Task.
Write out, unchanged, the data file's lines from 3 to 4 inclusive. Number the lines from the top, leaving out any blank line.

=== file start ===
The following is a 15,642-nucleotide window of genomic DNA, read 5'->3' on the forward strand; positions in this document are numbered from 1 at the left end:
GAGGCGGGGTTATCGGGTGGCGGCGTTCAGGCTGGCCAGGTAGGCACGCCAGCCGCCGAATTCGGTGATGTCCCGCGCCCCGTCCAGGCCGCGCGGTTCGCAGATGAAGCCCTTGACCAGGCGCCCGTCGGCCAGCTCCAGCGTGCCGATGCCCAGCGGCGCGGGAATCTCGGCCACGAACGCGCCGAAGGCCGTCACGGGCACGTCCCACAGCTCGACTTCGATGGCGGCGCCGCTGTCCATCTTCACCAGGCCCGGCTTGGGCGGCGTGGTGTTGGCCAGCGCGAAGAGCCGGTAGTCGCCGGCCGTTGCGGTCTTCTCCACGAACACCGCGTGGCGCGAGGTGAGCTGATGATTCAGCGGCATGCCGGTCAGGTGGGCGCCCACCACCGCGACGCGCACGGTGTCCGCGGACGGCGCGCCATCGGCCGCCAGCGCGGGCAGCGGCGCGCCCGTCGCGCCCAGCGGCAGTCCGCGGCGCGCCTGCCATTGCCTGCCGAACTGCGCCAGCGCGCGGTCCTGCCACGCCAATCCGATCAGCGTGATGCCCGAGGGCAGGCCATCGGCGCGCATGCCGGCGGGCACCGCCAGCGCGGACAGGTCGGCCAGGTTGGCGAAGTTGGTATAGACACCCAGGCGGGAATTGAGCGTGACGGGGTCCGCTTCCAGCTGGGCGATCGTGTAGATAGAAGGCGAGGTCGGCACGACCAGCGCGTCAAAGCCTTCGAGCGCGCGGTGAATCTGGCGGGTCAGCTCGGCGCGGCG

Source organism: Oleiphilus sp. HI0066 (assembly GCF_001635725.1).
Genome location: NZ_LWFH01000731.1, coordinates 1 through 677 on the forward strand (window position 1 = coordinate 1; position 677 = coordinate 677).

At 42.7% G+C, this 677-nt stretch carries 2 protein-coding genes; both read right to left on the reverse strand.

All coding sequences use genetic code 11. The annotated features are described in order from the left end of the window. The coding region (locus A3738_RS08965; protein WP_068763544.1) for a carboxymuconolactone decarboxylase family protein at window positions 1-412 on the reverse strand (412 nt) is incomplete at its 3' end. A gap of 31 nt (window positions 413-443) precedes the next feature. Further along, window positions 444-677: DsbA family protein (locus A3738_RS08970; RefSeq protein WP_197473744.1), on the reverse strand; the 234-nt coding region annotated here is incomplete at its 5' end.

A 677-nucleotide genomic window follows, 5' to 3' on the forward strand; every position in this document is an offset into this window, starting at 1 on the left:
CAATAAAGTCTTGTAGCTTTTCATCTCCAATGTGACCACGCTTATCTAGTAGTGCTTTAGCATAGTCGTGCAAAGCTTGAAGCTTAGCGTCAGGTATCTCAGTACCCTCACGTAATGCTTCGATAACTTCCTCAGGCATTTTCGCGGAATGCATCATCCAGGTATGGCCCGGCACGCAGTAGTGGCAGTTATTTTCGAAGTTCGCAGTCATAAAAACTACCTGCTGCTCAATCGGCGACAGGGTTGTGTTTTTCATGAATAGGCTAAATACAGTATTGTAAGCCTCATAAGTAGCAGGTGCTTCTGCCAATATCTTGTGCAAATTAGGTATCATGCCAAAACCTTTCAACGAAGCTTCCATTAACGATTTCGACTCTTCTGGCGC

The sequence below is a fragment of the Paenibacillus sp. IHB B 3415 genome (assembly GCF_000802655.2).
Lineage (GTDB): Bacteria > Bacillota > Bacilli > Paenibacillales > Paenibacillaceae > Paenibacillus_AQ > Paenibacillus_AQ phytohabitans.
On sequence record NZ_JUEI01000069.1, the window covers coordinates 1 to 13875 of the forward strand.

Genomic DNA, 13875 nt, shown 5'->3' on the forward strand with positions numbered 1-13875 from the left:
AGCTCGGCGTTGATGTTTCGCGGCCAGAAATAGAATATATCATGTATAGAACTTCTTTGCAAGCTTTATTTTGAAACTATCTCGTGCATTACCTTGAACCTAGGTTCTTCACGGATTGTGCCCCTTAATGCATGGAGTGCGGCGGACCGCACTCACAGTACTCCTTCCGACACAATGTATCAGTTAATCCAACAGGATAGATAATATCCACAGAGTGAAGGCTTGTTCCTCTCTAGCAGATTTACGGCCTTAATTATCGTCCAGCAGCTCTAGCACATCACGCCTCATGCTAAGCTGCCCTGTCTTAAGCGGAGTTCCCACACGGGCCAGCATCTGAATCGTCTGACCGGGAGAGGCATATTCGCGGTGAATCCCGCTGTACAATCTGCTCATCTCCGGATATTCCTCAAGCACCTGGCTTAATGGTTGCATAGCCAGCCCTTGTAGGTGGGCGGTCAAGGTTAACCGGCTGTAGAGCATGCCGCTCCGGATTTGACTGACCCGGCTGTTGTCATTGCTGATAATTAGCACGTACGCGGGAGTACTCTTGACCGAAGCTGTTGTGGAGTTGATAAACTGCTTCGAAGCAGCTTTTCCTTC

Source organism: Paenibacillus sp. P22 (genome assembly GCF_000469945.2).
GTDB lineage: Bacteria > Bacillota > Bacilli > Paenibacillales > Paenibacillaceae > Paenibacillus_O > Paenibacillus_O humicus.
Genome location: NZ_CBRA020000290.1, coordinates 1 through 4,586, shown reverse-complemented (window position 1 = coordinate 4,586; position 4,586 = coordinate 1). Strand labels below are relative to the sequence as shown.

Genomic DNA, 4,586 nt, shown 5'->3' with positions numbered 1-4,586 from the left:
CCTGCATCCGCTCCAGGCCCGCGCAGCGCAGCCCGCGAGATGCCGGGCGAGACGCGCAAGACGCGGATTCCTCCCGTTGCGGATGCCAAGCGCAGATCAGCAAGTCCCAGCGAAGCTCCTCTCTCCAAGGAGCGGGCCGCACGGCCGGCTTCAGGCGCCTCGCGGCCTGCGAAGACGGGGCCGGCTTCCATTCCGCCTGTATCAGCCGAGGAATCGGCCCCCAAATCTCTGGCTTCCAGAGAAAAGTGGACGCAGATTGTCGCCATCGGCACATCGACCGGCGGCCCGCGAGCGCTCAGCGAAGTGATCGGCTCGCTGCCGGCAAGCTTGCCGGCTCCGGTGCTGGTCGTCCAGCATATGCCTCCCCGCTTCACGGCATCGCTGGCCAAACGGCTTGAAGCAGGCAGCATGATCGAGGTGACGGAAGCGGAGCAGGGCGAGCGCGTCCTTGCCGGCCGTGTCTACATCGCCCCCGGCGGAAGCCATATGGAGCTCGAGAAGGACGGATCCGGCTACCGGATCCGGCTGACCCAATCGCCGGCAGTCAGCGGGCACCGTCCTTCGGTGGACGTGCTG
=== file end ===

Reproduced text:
Source organism: Oleiphilus sp. HI0066 (assembly GCF_001635725.1).
Genome location: NZ_LWFH01000731.1, coordinates 1 through 677 on the forward strand (window position 1 = coordinate 1; position 677 = coordinate 677).